Syrian regime acknowledges custodial deaths

Hundreds of Syrian families have suddenly learned their missing relatives have been registered as dead

Beirut: Seven years ago, Islam Dabbas, an engineering student, was thrown in prison for protesting against the Syrian regime. His mother visited him twice, paying bribes to do so, but then the permissions stopped. She heard nothing of her son’s fate ever since.

Until last week, when a relative filed for a regime registration document and was shocked to see that it gave Dabbas’ date of death: January 15, 2013.

“The news of his death devastated us, and we wish we had known then,” said his sister, Heba, who lives in exile in Egypt. “Since his arrest, we have lived days of hope and days of despair as uncertainty consumed our minds.”

In recent weeks, hundreds of Syrian families have suddenly learned that their missing relatives have been registered as dead by the regime. Regime officials have not commented publicly on the new information, said how many people it applied to, or explained how they died.

But the documents appear to be the first public acknowledgment by the regime that hundreds if not thousands of prisoners died in state custody. Analysts believe the quiet changes in status show that President Bashar Al Assad is confident enough of winning the war and remaining in power that he can make that admission without fear of repercussion, prodding the families of the missing to confirm their worst fears and begin to piece their lives back together.

“The regime is closing one chapter and starting a new one,” said Emile Hokayem, a Middle East analyst at the International Institute for Strategic Studies. “It is telling the rebels and the activists that this chapter is gone, that whatever hope in some surviving revolutionary spirit has been crushed.”

In some towns, the regime has posted names of the deceased so their relatives can get death certificates. In other cases, families have obtained documents that attest to their relatives’ deaths. In some cases, security officers have informed families personally.

Many of the documents show that the deaths occurred years ago, in the early part of the uprising against Al Assad that evolved into a brutal civil war.

Since the conflict began seven years ago, tens of thousands of people have disappeared into regime jails where torture and mistreatment, sometimes causing death, are rife, human rights groups say. The prisoners included rebels as well as political protesters, and their families were often left struggling to get information.

Rights groups see the new death notices as a tacit admission that many detainees died or were killed in regime jails.

Al Assad has largely routed the rebels who sought to oust him and restored his control over much of the country. His regime and its Russian and Iranian backers have tried to portray the war as nearing its end, and letting families know that their missing relatives are dead may also be a way of trying to get the country to move on.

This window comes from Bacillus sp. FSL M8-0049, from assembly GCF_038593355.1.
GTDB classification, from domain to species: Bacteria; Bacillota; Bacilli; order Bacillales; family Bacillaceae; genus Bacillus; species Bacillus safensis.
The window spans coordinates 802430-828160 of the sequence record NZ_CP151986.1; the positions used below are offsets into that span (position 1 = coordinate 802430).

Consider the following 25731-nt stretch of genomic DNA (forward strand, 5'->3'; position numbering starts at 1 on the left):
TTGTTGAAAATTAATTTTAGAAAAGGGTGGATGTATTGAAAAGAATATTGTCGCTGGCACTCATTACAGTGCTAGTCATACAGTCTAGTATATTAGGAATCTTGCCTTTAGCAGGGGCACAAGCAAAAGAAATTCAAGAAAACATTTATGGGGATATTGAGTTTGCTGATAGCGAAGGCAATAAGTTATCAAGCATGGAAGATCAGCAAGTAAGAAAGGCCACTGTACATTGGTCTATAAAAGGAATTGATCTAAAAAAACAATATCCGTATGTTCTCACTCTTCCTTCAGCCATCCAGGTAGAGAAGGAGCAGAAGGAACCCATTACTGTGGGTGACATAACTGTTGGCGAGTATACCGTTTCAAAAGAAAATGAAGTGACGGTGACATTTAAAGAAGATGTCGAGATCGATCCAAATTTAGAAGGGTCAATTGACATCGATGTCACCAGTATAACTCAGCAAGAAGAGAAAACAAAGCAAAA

A missing head of household leaves a Syrian family in bureaucratic limbo. Without his death certificate, for example, his widow cannot remarry and his offspring cannot sell property or handle inheritance issues.

But while acknowledging deaths may facilitate such transactions, many doubt that families will accept the news so easily if they hold the regime responsible for their loved ones’ deaths.

“It is difficult to move on when the people who are responsible for these mass disappearances are still there,” said Sara Kayyali, a Syria researcher for Human Rights Watch. “You are looking the perpetrator in the face, and it is not something you can ignore for a very long time.”

The documents offer no details about the deaths except a date. Many families still want to know how their loved ones died and where their bodies are.

Two brothers, Yahya and Mohammad Shurbaji, were arrested within a day of each other in September 2011, according to Mohammad’s son, Obaida. But as the uprising evolved into war and their relatives fled elsewhere in Syria or abroad, they lost track of where the brothers were being held.

This month, relatives in Damascus, hearing that dates of death were starting to appear on registration papers for the missing, requested the documents for the brothers. They found that Yahya had died in January 2013 and Mohammad in December of the same year. No cause of death was given, and the family has no idea where their bodies are.

“The shock is indescribable,” said Bayan, the men’s sister, who lives in Leeds, England. “How cruel is it to kill people and deprive their families of seeing them for one last time, to deny the victims from saying goodbye to their families?”

It remains unclear how many detainees have been recently registered as dead. Many families in Syria are reluctant to discuss their cases for fear of retribution by the regime.

The Syrian Network for Human Rights, an exile monitoring group that opposes the regime, has confirmed 312 recent cases, said its director, Fadel Abdul Ghany.

That is a fraction of the more than 80,000 regime detainees his group says it has confirmed, so he expects more names will come out over time.

He surmised that the information is coming out now because the regime feels secure enough to let those who stood against it know that their relatives are dead, he said.

“The regime wants to say that you have to accept me as I am,” Abdul Ghany said. “’I have won, and you can’t do anything about it.’”


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